Stable Synchronization

In the above figure, the yellow trace is the Output Signal from Hantek 3x25, and the blue trace is the Synch Signal from it. On the left figure we can see yellow and blue trace are nicely In-Phase or In-Synch, where on the right figure, both are not In-Synch, ie no correlation between both's phases. Hantek use mechanism of Number of Points (nPts) and Number of Periods (nPer) to generate DDS signal. It means, the software needs to fill nPer of signal cycle in nPts of data array. Let say nPts = 4000, nPer = 40 (freq request of 2MHz), and we try to send sine signal to Hantek. it means there should be 40 cycles of sine in 4000 data points (Integer array) created by software and then later to be sent to Hantek, in this case, in each 100 data points, there's a complete 1 cycle of sine signal. Hantek use this mechanism to enable it to produce any number of frequencies albeit its clock limitation only divisible by integer number (200MHz / n, where n is integer number = 1,2,...,97656). So for the above case, nPts / nPer (4000 / 40) is exact integer value, so the sine (Output) signal will be in-line (In-Synch) with Hantek clock (Synch Signal). but what about if we request the frequency that will result in non integer division of nPts / nPer. Let say we request for frequency 3MHz, Hantek will return nPts = 4066, nPer = 61, ie 66.66 points per period (4066 / 61). This is non-integer division and hence, Hantek clock will be unable to get in-line with 66.66 points. By nature (hardware or firmware?), Hantek clock only capable to get inline with 66 or 67 points of data per period. This results in slight deviation from our frequency request (3MHz), ie for exact 3MHz eqv to 66.66 points/period, theoretically, Hantek clock should be 199.967213 MHz (clock = freq * (nPts / nPer)), but practically its not, we have to round off to 66 or 67 nPts / nPer. using "Mark Madel's Estimation", the Hantek clock for frequency request 3MHz will be 200MHz, so our 3MHz signal request will only be able to synchronize with Hantek clock (or Synch Signal) at freq 3.03MHz (200MHz / 66) or at freq 2.985MHz (200MHz / 67). So, in Goltek Controller, if Stable Synch feature is enabled, the program will round off this non integer division into integer division, so instead of using 66.66 points per period to generate 1 cycle of sine, the program will round it off to 67 points which result in lower frequency output compared to the requested value. So there will be compromise, if you want to get In-Synch with Hantek clock, you have to accept some frequency deviation (3MHz -> 2.985MHz), but if you need the exact 3MHz reproduction from Hantek, then you will not be able to get In-Synch with Hantek clock (Synch signal). Your specific application may prefer either one, to get In-Synch, or exact (closest) frequency output as requested, but not both, except at lower frequency (<=1MHz) or at some specific higher frequencies that's by nature are integer divisible (sweet spot) to the Hantek clock for example 2MHz, 4MHz, 5MHz, 10MHz, 20MHz, 50MHz or 100MHz.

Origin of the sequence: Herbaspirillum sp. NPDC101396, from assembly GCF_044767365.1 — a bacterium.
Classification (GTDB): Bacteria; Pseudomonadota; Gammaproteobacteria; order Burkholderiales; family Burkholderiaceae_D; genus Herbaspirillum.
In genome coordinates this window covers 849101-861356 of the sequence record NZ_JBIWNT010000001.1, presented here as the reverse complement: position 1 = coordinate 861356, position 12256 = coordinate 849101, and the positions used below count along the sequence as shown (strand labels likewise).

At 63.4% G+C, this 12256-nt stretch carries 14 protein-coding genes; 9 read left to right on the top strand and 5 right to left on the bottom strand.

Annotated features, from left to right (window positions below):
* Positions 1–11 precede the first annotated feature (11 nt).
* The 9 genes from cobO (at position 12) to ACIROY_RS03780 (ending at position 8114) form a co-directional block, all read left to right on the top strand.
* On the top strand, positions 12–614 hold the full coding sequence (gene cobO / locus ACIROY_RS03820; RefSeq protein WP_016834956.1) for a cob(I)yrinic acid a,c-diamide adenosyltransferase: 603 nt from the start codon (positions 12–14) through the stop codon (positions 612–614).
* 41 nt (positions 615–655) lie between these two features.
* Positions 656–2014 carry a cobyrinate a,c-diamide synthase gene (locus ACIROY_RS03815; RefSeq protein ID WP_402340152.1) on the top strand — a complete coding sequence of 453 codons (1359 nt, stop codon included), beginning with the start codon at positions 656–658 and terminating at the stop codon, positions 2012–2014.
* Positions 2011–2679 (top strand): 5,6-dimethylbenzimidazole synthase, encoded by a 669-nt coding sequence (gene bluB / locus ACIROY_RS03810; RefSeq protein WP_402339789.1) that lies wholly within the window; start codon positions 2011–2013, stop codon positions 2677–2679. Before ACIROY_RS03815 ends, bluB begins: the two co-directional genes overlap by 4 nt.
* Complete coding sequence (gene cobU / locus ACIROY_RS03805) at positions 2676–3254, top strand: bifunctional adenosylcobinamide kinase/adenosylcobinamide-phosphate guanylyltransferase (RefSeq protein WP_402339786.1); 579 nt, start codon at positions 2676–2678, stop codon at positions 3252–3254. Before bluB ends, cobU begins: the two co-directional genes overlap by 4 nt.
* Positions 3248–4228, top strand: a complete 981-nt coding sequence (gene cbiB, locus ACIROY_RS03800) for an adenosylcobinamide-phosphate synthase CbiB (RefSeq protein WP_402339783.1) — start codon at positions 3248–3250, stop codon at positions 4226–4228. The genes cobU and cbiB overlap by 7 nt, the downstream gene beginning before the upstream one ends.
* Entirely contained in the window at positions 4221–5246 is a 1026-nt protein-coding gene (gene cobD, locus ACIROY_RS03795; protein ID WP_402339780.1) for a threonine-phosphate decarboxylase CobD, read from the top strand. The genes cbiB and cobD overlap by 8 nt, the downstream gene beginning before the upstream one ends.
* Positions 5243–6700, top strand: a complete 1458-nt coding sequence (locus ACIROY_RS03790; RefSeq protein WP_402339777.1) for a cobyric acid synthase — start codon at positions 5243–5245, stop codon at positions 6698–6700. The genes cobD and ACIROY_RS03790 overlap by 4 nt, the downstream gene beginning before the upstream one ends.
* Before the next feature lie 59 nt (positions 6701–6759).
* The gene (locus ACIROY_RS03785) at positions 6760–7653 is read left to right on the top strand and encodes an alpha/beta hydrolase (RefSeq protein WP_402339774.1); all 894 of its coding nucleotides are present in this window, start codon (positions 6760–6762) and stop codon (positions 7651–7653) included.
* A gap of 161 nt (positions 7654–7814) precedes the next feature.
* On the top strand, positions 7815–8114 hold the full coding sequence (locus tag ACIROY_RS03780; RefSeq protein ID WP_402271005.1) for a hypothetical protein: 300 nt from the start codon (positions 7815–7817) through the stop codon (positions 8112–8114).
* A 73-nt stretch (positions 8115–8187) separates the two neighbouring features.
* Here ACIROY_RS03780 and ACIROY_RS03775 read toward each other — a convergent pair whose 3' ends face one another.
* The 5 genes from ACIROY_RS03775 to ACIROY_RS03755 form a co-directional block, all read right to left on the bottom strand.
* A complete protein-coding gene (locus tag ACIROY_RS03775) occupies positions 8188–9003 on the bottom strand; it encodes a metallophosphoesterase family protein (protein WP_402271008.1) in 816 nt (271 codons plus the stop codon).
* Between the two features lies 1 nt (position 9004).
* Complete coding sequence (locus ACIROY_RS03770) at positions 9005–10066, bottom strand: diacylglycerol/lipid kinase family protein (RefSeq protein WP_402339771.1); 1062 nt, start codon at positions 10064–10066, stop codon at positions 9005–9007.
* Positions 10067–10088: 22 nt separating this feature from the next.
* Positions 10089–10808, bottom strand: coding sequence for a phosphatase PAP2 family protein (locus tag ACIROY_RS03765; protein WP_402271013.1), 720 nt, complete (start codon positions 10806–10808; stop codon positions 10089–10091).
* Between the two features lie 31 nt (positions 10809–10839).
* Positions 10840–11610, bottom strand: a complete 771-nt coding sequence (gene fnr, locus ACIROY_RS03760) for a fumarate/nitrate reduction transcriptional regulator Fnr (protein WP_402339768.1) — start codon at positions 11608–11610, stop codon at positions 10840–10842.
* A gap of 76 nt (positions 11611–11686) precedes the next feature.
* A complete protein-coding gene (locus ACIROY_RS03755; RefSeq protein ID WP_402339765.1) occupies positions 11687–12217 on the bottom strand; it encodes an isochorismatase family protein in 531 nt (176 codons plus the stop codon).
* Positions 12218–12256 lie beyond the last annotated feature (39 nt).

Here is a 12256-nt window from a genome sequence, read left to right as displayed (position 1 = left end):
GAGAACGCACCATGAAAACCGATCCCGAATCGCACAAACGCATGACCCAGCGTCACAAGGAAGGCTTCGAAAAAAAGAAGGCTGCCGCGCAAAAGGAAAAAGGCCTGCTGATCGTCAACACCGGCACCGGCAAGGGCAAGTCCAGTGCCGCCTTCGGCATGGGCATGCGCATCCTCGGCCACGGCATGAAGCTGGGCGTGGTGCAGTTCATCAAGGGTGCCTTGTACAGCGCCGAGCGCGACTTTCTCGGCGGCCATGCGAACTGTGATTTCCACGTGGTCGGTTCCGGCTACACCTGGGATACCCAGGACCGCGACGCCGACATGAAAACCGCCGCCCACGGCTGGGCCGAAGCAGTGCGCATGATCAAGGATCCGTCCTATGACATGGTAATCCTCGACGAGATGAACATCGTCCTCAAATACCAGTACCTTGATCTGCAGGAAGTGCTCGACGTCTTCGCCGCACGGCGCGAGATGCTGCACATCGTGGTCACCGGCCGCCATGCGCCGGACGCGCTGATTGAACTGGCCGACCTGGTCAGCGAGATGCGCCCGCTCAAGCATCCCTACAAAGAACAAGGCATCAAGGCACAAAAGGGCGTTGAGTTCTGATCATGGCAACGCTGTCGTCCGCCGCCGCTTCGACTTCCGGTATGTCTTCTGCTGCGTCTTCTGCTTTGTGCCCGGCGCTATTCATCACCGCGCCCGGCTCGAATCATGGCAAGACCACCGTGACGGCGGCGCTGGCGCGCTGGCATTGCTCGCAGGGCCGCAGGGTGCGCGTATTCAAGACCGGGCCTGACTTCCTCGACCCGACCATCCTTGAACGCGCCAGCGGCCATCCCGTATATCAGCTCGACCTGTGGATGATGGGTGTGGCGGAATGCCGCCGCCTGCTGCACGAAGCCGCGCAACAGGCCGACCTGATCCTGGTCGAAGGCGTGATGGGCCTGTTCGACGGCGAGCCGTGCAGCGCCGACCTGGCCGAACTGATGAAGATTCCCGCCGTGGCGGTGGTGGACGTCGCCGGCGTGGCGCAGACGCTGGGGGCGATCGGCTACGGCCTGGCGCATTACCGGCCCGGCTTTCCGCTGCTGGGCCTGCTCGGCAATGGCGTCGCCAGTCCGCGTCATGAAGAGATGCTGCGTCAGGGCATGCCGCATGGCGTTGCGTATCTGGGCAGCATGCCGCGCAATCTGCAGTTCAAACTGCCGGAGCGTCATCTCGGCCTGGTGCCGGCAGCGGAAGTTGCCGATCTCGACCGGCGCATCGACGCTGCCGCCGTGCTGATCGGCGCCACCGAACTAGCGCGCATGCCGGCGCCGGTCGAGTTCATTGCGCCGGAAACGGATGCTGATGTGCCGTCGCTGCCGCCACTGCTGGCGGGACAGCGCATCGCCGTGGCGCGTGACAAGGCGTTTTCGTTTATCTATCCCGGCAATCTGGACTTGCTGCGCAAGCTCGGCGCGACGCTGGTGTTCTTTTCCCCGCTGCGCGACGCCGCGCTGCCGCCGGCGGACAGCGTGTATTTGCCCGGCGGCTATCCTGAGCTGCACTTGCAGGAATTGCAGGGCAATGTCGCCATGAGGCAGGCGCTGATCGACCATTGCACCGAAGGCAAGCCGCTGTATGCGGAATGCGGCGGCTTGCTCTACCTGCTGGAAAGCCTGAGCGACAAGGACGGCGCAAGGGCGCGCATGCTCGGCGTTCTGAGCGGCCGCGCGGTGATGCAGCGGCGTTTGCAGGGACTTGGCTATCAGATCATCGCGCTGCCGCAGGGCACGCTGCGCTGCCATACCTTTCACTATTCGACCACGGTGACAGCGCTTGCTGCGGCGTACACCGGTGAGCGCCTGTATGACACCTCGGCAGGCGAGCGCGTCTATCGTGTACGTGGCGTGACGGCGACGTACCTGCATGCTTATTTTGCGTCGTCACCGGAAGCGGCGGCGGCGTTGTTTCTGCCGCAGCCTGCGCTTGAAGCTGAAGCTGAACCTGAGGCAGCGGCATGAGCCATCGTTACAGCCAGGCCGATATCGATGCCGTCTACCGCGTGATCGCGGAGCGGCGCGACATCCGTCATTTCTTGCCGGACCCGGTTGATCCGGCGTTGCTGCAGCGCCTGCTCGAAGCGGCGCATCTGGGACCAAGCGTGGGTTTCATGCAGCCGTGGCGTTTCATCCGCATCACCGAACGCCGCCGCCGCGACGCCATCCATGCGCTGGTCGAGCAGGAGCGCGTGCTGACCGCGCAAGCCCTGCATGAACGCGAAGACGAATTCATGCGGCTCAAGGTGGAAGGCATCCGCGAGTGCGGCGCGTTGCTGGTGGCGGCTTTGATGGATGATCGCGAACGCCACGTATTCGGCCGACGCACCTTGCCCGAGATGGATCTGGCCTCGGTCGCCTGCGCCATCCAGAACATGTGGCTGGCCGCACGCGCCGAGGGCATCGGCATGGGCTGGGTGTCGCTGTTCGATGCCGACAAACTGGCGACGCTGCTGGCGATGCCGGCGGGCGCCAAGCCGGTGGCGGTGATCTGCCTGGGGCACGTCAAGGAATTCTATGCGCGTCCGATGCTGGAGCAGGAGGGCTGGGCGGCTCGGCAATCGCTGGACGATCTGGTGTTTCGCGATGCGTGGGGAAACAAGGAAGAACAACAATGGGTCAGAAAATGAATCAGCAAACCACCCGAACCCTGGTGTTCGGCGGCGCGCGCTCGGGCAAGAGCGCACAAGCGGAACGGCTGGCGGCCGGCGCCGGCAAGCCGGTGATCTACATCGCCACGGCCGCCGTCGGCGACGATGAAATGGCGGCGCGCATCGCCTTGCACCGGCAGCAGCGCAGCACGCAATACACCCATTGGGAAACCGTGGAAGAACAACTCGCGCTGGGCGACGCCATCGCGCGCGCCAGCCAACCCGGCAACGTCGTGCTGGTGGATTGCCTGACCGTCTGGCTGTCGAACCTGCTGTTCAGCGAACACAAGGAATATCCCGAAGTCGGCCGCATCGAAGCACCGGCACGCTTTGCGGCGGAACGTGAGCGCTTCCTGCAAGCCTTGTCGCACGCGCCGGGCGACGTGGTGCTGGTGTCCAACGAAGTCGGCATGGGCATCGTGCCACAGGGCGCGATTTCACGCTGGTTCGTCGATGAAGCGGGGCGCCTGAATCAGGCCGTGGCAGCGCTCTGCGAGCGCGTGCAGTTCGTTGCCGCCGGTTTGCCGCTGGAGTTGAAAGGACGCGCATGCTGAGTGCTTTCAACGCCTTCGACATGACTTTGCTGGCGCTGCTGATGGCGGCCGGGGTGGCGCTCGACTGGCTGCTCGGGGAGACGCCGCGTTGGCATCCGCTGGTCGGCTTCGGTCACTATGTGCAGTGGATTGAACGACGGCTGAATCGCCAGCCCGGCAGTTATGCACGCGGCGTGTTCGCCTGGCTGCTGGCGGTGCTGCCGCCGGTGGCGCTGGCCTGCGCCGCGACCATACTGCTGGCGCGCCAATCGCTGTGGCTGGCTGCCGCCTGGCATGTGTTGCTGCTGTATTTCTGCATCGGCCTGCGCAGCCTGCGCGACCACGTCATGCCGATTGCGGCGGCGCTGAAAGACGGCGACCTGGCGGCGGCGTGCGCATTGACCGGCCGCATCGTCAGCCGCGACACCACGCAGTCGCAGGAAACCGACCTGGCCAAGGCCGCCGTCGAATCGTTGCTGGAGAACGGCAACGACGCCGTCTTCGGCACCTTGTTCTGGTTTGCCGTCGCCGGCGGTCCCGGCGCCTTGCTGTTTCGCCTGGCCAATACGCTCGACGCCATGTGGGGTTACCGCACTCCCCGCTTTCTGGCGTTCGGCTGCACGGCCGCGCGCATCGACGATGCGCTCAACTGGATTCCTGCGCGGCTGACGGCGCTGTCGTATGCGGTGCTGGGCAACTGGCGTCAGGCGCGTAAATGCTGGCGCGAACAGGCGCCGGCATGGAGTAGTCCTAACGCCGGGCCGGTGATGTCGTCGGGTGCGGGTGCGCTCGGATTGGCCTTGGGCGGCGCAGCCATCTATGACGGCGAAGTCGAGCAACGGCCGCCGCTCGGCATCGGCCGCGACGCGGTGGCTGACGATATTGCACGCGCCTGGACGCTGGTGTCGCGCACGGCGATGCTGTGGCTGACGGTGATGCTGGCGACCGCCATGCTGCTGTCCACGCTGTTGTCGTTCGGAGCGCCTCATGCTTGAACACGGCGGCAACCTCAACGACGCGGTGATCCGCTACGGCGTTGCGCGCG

In-Synch (In-Phase) Signal

After the discussion of Stable Synch above, once we get the Output Signal and Synch Signal synchronized using "Stable Synch Technique", we have to deal with another hiccup in Hantek hardware, ie Out Of Phase Signal. Although now we have Output and Synch Signal's phase to be in correlation, but they are not at the same phase, esp. at higher frequencies (even at lower frequencies with closer inspection). Without any mean of compensation, we will have the signal as shown in the left figure above, ie the Output will be lagging compared to Synch signal. At some application, this lag is not desirable, and we want the signal like the one shown in the right figure. Then how do we get around this? Luckily we have, in software programming discipline, a classical technique known as data (array) shifting...

Array Shifting

In DDS signal generation, wave is constructed from values in an array of data. in this form, it will be sent to Hantek 3x25 to be used for generating signal. We can put any values in the array to create arbitrary wave, but for simplicity explaining out of phase condition and its solution, we'll take the case of sine signal using 8 values, or points (or elements) in the array. Usually we will calculate sine signal starting from angle 0° indicated by point 0 (P0) at 0°, P1 @ 45°, P2 @ 90° and so forth until P7 @ 315° in the left figure above. we then send this data points to Hantek. Hantek will execute this data starting from P0, but unfortunately, the Starting Of Execution (SOE) is not the same time as the Synch Signal rise time. There will be a timing delay of dt eqv to around 45°-90° (lets assume 90°) of phase lag in SOE (or Signal Lag, or Lead?) as shown in the left figure. To compensate for this delay, we need the P0 to be executed ahead of SOE, how do we do this? Array Shifting! from the left figure, we know SOE is at 90° lag compared to Synch Signal, where our sine signal is at P2 for that angle which will be executed another 90° angle after SOE, we need P2 to be the SOE, so we will left shift our data array 2 elements, ie P0 and P1 got pushed to the last elements, and P2 got into 1st position, ie newP0 = oldP2, as shown in the middle figure. When we send this shifted array to Hantek, it will SOE at our new P0, ie sine at 90°, with 90° of SOE lag, they are now (Output and Synch) "in phase" and the old P0 (and P1) is now executed "virtually" ahead of SOE as shown in the right figure. The conversion from phase lag into how many data shifting need to be done is calculated in the software, but in order to shift correctly, Goltek Controller Software will rely on Phase Profiling (file) to do this job which is discussed in Phase Profile Concept and File Format.